There was much a buzz when Prince William and Kate Middleton got married, given our colonial roots and heritage – it was really no surprise that this buzz would also hit Malaysia. I remembered my co-workers talking about it nonstop with the tv in the pantry area showing the wedding. Of course the most important part of the wedding to me was the food! Lots of yummy delights were showcased.
One in particular stood out which was the Royal Wedding Biscuit Cake:
Apparently it’s a childhood favourite of the Prince and he requested it to be served as an alternative to the official wedding cake (which I believe was a fruit cake. Yucks I hate fruit cakes with a passion!!!). When the commentators were describing the cake it sounded awfully familiar to a certain Malaysian cake called “Kek Batik” (Batik Cake). I’m really not sure why it’s called Kek Batik, perhaps it’s because the biscuits pieces are reminiscent of a batik pattern? Who knows. A little Googling here and there showed that yes they were indeed the same cake! The difference is in the flavouring ingredients which have been adapted to suit Malaysian tastes (and also economic costs since Chocolate and Nuts back in the day were really expensive).
The differences are as follows:
Calls for teatime biscuits, chocolate and nuts of some kind.
Calls for Marie biscuits, Cocoa Powder and Milo Powder (contains no nuts).
I decided to see if I could marry the two. My initial recipe experiments showed that the British version lacked that familiar taste that I like from the Malaysian version and was way too firm but the pure Malaysian version lacked the richness and chocolateyness that the British one had. After several experiments, when I was about ready to give up, I stumbled upon an Australian Recipe (from the Junior Masterchef Cookbook) that uses Digestive Biscuits and Golden Syrup. Aha! The Golden Syrup was the very thing I needed to thin the chocolate without losing the consistency and flavouring! Also the use of the savoury Digestive Biscuits was quite ingenious actually as I always find the McVities Teatime and Marie biscuits far too sweet. So I incorporated those elements it into my next test and voila, I found the Kek Batik that had all the key components that I’d been searching for. Absolutely Malaysian in taste but still having the richness that the British one has.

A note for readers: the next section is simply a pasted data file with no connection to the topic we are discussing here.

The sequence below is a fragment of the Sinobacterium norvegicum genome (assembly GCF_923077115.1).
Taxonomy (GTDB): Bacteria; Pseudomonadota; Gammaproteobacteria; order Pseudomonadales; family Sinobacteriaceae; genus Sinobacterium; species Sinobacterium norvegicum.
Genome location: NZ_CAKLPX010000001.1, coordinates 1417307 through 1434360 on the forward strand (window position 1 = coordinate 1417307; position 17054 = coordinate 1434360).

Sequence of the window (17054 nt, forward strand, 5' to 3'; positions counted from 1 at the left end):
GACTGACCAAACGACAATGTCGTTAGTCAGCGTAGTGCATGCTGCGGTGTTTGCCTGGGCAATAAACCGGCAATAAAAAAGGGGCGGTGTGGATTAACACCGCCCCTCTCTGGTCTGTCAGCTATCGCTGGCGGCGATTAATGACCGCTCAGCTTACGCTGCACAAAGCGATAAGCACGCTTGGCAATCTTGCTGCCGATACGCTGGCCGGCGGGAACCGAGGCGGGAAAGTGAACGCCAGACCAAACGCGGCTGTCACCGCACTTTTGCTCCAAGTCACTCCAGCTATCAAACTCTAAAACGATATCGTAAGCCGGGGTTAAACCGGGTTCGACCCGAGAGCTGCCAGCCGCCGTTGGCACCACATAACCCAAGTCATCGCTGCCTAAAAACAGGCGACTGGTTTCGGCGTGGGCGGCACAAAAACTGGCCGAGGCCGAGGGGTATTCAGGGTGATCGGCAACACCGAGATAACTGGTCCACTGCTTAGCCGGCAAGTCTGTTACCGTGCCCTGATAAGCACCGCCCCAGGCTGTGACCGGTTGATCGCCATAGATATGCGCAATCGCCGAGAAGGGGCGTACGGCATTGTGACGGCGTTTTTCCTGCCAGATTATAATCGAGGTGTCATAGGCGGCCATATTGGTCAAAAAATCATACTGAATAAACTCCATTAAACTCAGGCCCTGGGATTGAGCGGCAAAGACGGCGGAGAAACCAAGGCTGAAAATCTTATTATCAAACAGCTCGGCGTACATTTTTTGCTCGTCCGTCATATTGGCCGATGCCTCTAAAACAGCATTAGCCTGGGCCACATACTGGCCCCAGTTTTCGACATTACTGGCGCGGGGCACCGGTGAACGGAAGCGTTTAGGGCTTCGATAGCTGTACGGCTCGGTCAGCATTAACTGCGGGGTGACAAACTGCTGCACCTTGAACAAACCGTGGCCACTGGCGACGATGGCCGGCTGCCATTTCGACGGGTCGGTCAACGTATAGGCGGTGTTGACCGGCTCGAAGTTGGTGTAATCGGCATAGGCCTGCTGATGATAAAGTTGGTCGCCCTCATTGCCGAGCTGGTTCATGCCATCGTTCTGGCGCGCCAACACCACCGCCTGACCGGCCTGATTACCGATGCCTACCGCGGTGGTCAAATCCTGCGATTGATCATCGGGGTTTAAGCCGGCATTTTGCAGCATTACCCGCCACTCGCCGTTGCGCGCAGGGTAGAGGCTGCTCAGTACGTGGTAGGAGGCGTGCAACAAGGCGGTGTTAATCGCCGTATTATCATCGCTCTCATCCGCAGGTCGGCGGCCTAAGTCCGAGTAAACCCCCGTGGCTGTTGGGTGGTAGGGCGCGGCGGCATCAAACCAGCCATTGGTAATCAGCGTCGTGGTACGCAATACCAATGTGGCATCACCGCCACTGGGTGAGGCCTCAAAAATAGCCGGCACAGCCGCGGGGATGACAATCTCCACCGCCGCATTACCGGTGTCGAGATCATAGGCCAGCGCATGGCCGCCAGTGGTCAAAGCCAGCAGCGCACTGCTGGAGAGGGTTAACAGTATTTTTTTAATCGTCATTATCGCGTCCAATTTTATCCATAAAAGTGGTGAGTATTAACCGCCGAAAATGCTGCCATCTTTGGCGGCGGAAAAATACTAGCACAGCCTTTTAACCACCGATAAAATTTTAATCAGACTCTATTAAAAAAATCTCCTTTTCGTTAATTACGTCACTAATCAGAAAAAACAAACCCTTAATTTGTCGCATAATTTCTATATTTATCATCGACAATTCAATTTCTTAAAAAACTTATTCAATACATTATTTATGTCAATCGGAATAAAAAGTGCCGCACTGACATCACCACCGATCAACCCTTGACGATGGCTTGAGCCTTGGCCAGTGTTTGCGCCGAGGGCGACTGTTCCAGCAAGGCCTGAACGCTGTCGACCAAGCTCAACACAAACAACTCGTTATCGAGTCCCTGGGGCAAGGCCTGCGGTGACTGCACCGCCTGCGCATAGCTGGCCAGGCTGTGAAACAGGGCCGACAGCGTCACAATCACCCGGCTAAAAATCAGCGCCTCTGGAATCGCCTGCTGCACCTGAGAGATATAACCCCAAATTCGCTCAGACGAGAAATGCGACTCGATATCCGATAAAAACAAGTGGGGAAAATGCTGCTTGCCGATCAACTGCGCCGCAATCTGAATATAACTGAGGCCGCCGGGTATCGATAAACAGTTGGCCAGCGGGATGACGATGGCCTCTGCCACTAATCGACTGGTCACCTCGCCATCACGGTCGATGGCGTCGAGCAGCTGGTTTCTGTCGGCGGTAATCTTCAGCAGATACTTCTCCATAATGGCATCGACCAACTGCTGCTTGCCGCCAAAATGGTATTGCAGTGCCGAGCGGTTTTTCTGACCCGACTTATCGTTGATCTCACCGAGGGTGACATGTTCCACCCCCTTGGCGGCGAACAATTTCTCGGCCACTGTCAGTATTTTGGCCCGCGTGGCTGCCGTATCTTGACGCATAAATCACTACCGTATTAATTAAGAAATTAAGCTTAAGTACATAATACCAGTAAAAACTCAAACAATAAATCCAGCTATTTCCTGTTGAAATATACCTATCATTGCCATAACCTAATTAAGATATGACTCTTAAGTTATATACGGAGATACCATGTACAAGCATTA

A note on the chocolate:
I prefer to use semi-sweet or cooking chocolate because it’s less sweet and more chocolatey in flavour than Milk chocolate. I wouldn’t use dark chocolate because it gets a bit too bitter and while I suppose you could use couverture chocolate, honestly it’s a bit of a waste since you thin the chocolate out with Golden Syrup anyway. I’ve used semi-sweet and couverture and found the difference to be marginal and I preferred semi-sweet (or maybe the couverture chocolate we get in Malaysia is nasty, I’m sure if I used a Varlhona it would taste delightful? Who knows.)
A note on the nuts:
You can use any nuts that you fancy but I find that pistachios (which is called for in most of the British recipes) mixed with the chocolate and biscuits are absolutely heavenly. Almonds didn’t really make much of a difference in taste and Walnuts were really interesting for texture.
Hope you guys enjoy it!
Kek Batik Prince William (sorry couldn’t resist with the name!).
200g unsalted butter, softened, plus extra
1 tsp salt (if butter is not salted)
20 digestive biscuits (each biscuit cut into 4 quarters)
300g semi-sweet/cooking chocolate (chopped into pieces)
230g ( 2⁄ 3 cup) golden syrup
45g (1/3 cup) roasted pistachio kernels, roughly chopped
45g ( 1⁄ 3 cup) roasted walnuts, roughly chopped
2 tbsps of Milo powder (100% ghetto but 100% Malaysian!)
Cocoa powder, to dust
1. Melt the butter till it liquifies then mix the Milo powder till you get a chocolatey butter liquid. You’re gonna find the Milo powder to be clumpy when you add it to the butter so just add some muscle power into your whisking and whisk it over medium high heat.
2. Next add to the chocolatey butter liquid, the semi-sweet chocolate and golden syrup and melt everything together until smooth. Don’t let the liquid boil or the chocolate will burn so keep an eye on the fire. Add some salt to taste if your butter isn’t salted. Salt is a good thing when it comes to baking, don’t be afraid of it. 🙂
3. Meanwhile, mix the biscuits and nuts into a large bowl.
4. Add the chocolate mixture to the biscuits and nuts. Mix it evenly (but not too hard as you don’t want to break your biscuits). It’s gonna be really sticky at this point so just put more muscle power into the mixing (goodness you can get quite a workout from baking this cake!).
5. Put into a loaf tin (25cm X 18cm lined and greased so you can easily pop the cake out). Using a wet spoon to press the cake down into the loaf pan so there’s no air pockets and you create an even surface.
6. Put 1-2 hours in the fridge to firm out.
7. Take out the kek batik out of loaf tin and than sprinkle cocoa powder. You can also sprinkle Milo powder if you like it a little on the sweet side.